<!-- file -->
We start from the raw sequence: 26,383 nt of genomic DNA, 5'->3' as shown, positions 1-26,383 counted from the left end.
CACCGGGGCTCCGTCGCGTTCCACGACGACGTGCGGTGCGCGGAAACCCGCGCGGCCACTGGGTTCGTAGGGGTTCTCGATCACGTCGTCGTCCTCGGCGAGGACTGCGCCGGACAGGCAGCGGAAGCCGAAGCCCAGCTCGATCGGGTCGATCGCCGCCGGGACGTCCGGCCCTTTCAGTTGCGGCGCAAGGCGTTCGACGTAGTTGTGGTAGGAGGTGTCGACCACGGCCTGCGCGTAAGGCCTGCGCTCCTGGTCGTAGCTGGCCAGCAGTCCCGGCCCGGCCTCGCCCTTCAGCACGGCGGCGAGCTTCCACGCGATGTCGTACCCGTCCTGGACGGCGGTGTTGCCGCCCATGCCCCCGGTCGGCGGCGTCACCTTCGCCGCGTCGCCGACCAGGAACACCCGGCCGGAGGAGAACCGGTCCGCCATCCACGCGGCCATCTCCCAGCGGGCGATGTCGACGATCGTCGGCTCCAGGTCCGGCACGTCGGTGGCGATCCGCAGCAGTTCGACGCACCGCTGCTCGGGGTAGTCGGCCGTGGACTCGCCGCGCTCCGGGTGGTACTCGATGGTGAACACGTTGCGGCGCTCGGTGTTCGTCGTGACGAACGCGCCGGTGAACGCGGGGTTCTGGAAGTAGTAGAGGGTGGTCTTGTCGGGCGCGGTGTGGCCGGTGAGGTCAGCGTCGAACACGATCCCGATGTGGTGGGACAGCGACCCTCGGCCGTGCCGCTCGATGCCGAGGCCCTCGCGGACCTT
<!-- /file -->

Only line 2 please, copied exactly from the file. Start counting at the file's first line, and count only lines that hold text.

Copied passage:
CACCGGGGCTCCGTCGCGTTCCACGACGACGTGCGGTGCGCGGAAACCCGCGCGGCCACTGGGTTCGTAGGGGTTCTCGATCACGTCGTCGTCCTCGGCGAGGACTGCGCCGGACAGGCAGCGGAAGCCGAAGCCCAGCTCGATCGGGTCGATCGCCGCCGGGACGTCCGGCCCTTTCAGTTGCGGCGCAAGGCGTTCGACGTAGTTGTGGTAGGAGGTGTCGACCACGGCCTGCGCGTAAGGCCTGCGCTCCTGGTCGTAGCTGGCCAGCAGTCCCGGCCCGGCCTCGCCCTTCAGCACGGCGGCGAGCTTCCACGCGATGTCGTACCCGTCCTGGACGGCGGTGTTGCCGCCCATGCCCCCGGTCGGCGGCGTCACCTTCGCCGCGTCGCCGACCAGGAACACCCGGCCGGAGGAGAACCGGTCCGCCATCCACGCGGCCATCTCCCAGCGGGCGATGTCGACGATCGTCGGCTCCAGGTCCGGCACGTCGGTGGCGATCCGCAGCAGTTCGACGCACCGCTGCTCGGGGTAGTCGGCCGTGGACTCGCCGCGCTCCGGGTGGTACTCGATGGTGAACACGTTGCGGCGCTCGGTGTTCGTCGTGACGAACGCGCCGGTGAACGCGGGGTTCTGGAAGTAGTAGAGGGTGGTCTTGTCGGGCGCGGTGTGGCCGGTGAGGTCAGCGTCGAACACGATCCCGATGTGGTGGGACAGCGACCCTCGGCCGTGCCGCTCGATGCCGAGGCCCTCGCGGACCTT